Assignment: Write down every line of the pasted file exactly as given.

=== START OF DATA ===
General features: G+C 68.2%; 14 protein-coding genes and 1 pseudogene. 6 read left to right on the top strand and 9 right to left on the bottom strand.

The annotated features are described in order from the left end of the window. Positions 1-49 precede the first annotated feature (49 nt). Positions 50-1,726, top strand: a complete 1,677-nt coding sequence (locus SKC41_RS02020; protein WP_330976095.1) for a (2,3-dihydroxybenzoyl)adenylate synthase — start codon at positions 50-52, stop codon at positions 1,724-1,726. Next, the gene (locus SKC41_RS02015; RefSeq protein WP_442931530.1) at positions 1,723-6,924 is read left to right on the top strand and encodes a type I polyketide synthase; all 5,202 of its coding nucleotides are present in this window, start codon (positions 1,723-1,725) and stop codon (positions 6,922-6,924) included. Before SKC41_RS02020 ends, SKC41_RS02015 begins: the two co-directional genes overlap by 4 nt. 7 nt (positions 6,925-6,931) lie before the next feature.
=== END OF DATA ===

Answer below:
General features: G+C 68.2%; 14 protein-coding genes and 1 pseudogene. 6 read left to right on the top strand and 9 right to left on the bottom strand.

The annotated features are described in order from the left end of the window. Positions 1-49 precede the first annotated feature (49 nt). Positions 50-1,726, top strand: a complete 1,677-nt coding sequence (locus SKC41_RS02020; protein WP_330976095.1) for a (2,3-dihydroxybenzoyl)adenylate synthase — start codon at positions 50-52, stop codon at positions 1,724-1,726. Next, the gene (locus SKC41_RS02015; RefSeq protein WP_442931530.1) at positions 1,723-6,924 is read left to right on the top strand and encodes a type I polyketide synthase; all 5,202 of its coding nucleotides are present in this window, start codon (positions 1,723-1,725) and stop codon (positions 6,922-6,924) included. Before SKC41_RS02020 ends, SKC41_RS02015 begins: the two co-directional genes overlap by 4 nt. 7 nt (positions 6,925-6,931) lie before the next feature.